In hospitals today, resources (human, financial, technological, and other) as tight as ever. At the same time, hospital leaders are facing the need to build out to support burgeoning inpatient care, and many are turning increasingly toward specialized information technology solutions as they move forward on new construction projects nationwide. With existing physical plants unable to support many of the newer technological needs, the planning for new construction, as well as updating of existing facilities, is becoming increasingly reliant on specialized construction planning tools.
One tool that is easing the pain is known as PMIS (Project Management Information Systems), project-specific applications that let hospitals manage the construction project effectively with detailed information and parameters on cost, schedule, resources and quality, while providing total visibility into cost and cash forecasts to avoid overruns or delays.
These project management information systems don't improve quality, reduce cost or keep a project on schedule in and of themselves; the detailed information they can provide, however, gives hospital executives the toolset to stay on track when building a new wing - or a new hospital.
One organization whose leaders are keeping its new build on track is Childrens Hospital of Los Angeles, affiliated with the USC Keck School of Medicine of the University of Southern California. Its new 460,000-square-foot inpatient facility is currently under construction and is expected to increase the hospital's ability to provide care for critically ill and injured children. Since opening in 1914, Childrens has grown to include 29 outpatient clinics and laboratories, its emergency department treats nearly 58,000 patients a year, and the hospital admits nearly 11,000 children. The hospital's most recent physical plant, built in 1964, was too small and old to meet these expanding demands.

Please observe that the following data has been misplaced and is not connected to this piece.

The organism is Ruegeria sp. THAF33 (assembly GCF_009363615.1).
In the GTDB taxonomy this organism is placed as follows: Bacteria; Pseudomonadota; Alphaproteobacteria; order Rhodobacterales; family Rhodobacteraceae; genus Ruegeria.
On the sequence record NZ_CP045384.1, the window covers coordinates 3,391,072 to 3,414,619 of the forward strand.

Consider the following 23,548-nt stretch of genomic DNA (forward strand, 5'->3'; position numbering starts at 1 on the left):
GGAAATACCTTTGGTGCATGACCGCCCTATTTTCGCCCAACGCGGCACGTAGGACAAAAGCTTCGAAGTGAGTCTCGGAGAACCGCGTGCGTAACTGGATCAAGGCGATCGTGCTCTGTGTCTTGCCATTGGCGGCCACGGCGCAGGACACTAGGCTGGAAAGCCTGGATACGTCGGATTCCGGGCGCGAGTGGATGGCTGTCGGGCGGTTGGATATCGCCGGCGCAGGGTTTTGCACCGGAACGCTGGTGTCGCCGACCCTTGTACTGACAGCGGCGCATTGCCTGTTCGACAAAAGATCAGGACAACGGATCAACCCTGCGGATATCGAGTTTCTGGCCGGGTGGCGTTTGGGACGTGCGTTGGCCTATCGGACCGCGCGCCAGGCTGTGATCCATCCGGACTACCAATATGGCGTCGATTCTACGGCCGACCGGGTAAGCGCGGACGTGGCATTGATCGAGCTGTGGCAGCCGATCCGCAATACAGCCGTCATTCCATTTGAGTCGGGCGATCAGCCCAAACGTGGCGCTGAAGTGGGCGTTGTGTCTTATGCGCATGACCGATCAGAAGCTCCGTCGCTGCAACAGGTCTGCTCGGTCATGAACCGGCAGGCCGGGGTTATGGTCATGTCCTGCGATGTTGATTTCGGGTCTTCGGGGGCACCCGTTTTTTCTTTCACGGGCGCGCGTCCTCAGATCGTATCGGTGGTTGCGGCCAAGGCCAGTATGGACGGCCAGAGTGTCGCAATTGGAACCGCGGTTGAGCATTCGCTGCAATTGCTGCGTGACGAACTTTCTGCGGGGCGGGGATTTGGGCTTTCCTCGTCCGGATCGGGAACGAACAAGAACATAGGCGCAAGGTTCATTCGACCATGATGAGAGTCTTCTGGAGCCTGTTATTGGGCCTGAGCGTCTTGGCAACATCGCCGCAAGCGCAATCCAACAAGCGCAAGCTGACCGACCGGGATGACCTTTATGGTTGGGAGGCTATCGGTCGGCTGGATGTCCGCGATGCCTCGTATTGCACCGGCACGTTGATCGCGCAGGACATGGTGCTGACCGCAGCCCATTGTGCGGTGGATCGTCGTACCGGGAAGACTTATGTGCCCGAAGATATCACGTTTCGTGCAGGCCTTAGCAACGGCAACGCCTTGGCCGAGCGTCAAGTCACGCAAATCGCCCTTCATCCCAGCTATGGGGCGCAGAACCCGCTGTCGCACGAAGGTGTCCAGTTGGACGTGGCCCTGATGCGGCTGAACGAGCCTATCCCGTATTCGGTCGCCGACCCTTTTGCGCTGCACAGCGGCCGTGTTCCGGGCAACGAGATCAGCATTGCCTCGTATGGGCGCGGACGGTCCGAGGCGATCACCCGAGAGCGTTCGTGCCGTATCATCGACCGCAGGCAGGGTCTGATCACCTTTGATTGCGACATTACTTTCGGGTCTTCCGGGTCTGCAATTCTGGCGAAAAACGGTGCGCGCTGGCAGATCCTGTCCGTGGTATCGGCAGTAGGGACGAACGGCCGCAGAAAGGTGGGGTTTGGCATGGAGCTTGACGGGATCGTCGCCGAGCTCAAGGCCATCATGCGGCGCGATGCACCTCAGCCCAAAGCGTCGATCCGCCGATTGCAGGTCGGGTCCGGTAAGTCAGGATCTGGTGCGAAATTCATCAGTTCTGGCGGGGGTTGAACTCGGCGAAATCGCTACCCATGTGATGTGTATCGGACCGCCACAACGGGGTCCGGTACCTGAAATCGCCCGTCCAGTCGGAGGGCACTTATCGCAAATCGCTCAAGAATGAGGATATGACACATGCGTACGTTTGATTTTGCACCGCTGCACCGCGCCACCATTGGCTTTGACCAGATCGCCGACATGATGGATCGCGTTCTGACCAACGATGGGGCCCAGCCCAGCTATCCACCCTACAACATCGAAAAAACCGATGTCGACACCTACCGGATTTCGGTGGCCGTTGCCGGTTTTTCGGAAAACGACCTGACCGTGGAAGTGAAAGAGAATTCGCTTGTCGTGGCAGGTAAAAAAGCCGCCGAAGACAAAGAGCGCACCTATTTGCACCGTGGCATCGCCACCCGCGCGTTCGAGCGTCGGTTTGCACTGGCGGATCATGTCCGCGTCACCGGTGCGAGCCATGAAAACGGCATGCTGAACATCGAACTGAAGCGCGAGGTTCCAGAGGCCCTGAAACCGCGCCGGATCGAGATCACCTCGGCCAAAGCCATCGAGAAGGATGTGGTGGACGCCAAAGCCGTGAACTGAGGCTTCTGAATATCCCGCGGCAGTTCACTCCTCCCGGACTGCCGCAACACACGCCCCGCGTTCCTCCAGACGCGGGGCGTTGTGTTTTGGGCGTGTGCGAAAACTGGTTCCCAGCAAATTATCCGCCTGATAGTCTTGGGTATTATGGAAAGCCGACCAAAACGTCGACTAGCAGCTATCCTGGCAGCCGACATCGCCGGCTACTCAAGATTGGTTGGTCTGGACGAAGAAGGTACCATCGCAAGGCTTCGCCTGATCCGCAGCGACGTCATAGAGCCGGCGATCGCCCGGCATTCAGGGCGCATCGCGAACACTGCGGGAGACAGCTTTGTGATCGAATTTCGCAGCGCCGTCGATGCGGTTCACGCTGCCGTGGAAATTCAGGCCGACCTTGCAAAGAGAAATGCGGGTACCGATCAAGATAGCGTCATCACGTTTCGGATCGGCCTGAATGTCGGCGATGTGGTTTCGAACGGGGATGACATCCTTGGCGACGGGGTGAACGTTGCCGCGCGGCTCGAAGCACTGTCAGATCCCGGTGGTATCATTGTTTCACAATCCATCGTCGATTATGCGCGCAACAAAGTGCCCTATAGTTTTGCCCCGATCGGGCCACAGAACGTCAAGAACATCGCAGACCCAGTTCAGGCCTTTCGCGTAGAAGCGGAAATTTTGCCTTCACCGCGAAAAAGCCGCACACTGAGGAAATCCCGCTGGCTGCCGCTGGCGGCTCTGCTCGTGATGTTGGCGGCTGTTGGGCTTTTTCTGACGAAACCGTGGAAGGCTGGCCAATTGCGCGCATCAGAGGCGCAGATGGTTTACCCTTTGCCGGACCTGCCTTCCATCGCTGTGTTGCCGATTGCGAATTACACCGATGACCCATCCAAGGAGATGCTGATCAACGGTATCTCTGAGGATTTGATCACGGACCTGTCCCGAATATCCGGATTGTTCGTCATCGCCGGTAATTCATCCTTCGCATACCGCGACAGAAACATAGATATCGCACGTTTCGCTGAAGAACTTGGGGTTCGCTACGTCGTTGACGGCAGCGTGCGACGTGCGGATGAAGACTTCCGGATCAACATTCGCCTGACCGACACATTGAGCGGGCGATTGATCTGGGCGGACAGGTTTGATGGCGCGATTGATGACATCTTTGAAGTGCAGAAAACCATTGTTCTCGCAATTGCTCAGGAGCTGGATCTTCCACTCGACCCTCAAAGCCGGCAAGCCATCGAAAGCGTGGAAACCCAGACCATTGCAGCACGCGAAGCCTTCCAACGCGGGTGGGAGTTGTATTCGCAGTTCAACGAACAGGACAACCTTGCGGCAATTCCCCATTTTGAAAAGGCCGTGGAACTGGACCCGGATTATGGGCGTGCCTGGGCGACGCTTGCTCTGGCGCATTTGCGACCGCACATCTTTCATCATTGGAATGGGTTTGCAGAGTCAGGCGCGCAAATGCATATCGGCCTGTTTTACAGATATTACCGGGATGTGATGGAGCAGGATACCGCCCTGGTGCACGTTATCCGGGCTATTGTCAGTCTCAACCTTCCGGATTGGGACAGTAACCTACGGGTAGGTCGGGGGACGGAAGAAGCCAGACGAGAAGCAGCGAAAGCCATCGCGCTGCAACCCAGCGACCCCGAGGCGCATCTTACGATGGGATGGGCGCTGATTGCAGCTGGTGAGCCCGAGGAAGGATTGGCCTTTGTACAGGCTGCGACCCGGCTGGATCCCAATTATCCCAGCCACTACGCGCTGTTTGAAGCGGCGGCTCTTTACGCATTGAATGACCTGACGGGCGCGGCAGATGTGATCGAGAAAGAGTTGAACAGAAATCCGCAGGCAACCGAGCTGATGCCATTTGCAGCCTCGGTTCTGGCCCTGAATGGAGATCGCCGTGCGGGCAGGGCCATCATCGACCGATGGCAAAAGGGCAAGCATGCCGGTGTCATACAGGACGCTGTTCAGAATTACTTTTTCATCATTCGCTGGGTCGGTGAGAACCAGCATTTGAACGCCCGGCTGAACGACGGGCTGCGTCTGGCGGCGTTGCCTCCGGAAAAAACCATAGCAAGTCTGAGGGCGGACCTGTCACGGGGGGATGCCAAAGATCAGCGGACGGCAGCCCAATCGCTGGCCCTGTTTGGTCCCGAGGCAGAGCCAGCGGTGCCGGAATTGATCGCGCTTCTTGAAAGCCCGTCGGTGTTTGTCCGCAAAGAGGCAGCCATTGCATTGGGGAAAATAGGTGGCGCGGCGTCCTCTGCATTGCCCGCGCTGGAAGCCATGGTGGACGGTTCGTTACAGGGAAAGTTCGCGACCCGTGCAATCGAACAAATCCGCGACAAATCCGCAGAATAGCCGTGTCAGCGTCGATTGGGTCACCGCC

Childrens brought in the Minneapolis-based Aspen Advisors to help work on the build and transition to a new site. Senior consultant Mike Boutet is managing critical parts of the project, including all the system applications. According to Boutet, though the hospital initially put together a Microsoft (Redmond, Wash.) Word-based “catalogue” for the project, it is about to move the project management onto Microsoft's Project Server 2007, an enterprise-level application that will allow Childrens to account for all its resources and tasks, integrate milestones, and send e-mails where necessary. It will be integrated with Microsoft Sharepoint and e-mail. “We'll use it for all the projects that we've identified with the costs,” says Boutet. “My team also put together a skills matrix to keep track of and identify the resources,” says Boutet, adding that Project Server 2007 will also be used for Childrens management to track the impact on internal resources. “It's being implemented as we build out the project,” he notes.
Identifying available project resources is key, says Boutet, to keeping a project on track and accounting for what the project teams are doing week by week, including how many hours are allocated to particular tasks. “There's no other way to find that out other than people bringing their pain points to their managers,” says Boutet. “This is a way to quantify that.”